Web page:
The Free Dictionary uses an example “all politicians are alike” to define the word “similar.”
That’s definitely not the case here. To set the record straight, the difference between McConnell and Tipton is “day and night.”
Quoting McConnell: “From my perspective, there’s enough space to steer a battleship between us, with room to spare. I am much more conservative, much crankier, and I have no intention of making Congress my career.”
Bob McConnell is a candidate of the people, not the party. Unlike establishment politicians, he’s not obligated nor beholden to anything or anyone.
Those attending Bob’s events have witnessed his sincere approach. During his “meet and greets,” he seeks input and feedback, obtaining the views and opinions of his constituency. Then, during his presentations, he’s precise and specific regarding his stance on the issues. There is no guessing on what Bob stands for and there is no question that he is genuinely a “candidate of the people” and represents “the will of the people.”
Unlike Tipton, McConnell has no past political involvement, but an incredible background in leadership and accomplishment. He is conservative. Tipton is middle of the road.
As a retired Airborne Ranger colonel, Bob McConnell possesses additional qualities that are so obviously lacking in our congressional representatives. He is a combat veteran who has served to defend and protect, a devoted patriot who loves his country, a dedicated citizen who will fight for his constitutional rights, an accomplished man of substance with moral clarity and so much more.
My bottom line: After a primary victory, McConnell is the man to beat John Salazar because with Bob failure has never been an option.
Colorado can’t afford
new EPA standards
With people losing their jobs left and right in Colorado, we can use all the help we can get from the federal government. Instead, bureaucrats in Washington have added even more red tape to hinder industries and development.
The most recent burden comes from the EPA, lowering the ground-level ozone standard. This standard, which the EPA has said has no bearing on improving public health, will require companies across the nation to divert funds intended for development and expansion to pay to reduce emissions, costing many their jobs and their livelihoods.
In Colorado alone, nine counties are not in compliance with the old standard and three more
will be added to the list if this new standard comes through. If these counties continue to be in non-compliance, the government could reduce funding for highways and schools and make it more difficult for businesses to expand.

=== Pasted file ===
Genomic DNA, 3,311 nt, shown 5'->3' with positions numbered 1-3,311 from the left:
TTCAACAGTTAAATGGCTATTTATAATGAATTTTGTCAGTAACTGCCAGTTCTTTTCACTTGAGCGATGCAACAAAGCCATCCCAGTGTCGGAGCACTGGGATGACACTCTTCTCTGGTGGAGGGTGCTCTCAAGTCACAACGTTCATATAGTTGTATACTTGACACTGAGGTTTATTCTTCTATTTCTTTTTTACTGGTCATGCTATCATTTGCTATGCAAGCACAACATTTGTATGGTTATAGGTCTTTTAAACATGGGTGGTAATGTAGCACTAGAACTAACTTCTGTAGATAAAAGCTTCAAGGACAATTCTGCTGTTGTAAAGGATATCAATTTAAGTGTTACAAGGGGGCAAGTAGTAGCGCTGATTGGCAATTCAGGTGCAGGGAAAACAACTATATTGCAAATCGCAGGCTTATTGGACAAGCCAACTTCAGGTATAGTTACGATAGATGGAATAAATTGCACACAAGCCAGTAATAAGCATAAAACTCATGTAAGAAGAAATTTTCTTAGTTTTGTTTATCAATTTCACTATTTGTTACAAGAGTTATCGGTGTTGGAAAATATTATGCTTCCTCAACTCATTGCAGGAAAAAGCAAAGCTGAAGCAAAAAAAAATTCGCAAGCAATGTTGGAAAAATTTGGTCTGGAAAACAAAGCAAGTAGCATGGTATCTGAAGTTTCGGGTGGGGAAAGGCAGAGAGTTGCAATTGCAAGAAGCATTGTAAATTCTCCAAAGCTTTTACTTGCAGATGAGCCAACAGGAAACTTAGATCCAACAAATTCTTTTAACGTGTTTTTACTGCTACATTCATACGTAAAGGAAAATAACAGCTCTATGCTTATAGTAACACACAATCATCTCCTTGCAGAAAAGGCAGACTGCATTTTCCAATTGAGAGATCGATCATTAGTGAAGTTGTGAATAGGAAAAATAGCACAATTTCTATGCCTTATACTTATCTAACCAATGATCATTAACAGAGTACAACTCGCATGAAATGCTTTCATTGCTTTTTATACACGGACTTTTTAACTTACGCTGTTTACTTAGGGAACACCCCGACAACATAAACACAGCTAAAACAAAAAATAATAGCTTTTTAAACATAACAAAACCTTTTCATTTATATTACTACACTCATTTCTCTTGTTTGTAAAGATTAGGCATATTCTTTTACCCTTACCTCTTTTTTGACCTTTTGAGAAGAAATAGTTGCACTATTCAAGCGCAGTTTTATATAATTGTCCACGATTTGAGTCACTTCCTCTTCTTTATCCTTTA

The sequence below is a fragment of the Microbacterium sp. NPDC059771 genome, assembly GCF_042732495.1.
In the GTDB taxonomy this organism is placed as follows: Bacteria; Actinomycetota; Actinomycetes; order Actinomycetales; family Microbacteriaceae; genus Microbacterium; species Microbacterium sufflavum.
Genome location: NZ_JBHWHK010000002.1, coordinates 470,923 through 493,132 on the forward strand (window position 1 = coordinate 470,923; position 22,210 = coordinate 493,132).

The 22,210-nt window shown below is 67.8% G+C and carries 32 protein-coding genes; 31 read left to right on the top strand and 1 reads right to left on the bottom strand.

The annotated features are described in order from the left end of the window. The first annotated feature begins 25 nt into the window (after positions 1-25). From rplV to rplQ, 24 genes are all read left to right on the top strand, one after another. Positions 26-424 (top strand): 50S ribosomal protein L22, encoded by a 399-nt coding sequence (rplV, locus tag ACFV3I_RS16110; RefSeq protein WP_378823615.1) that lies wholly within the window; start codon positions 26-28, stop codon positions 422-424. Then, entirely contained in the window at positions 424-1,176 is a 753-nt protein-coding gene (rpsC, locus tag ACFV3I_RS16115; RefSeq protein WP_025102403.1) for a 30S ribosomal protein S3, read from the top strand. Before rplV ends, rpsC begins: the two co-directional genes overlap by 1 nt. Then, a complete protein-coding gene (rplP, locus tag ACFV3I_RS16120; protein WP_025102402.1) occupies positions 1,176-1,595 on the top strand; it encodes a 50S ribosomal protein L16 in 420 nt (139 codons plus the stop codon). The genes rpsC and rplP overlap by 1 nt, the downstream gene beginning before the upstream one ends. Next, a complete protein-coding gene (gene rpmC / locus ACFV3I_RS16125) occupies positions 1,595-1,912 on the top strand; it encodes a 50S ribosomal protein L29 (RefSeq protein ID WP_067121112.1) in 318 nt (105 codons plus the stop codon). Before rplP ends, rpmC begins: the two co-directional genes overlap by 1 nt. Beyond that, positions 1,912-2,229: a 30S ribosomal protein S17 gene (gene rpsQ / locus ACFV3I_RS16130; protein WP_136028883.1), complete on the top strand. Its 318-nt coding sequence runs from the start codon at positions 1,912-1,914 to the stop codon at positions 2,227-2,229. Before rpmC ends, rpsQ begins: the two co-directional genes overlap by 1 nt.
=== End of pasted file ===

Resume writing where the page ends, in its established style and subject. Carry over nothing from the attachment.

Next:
The Colorado Energy Forum estimates that the lower standard will cost Colorado 35,000 jobs, $3.9 billion in gross regional product and $1.8 billion in disposable income over the next 10 years. Can we really afford something this drastic? Or is it time we let Sen. Michael Bennet know that enough is enough?
Money being wasted
on D Road repairs
With all the talk about the budget, somebody decided that D road between 30 and 29 roads needs to be chip sealed. Maybe someone should have looked at D Road first.
The asphalt is crumbling in some places and it is full of repair jobs. So now we are spending money to chip-seal a road that really needs to be repaired and have new pavement put down — a real wise use of money putting a Bandaid over a crappy road.
Community must step up
to improve its park lands
I was grateful to read The Daily Sentinel’s editorial in support of, and encouraging some in our community to help raise private funds towards the development of Los Colonias Park. I hope they are successful.
The Sentinel is correct that it has sat vacant for 13 years, but so to have the Matchett, Horizon and Saccomanno park lands.
Burkey Park land was given, not by the state as was Los Colonias, but by a generous and prominent family in 1967. For 43 years it has been an unfulfilled promise of a place for neighborhhod children to play safely.
We need to continue to seek funding sources to finally develop these future jewels. Parks are one of the greatest assets of any community, and to have these lands languish, as the editorial put it, is a shame. Be it a special tax, a budget commitment, or a partnership of some sort, it is time we as a community decide to invest in our undeveloped park land, and our future.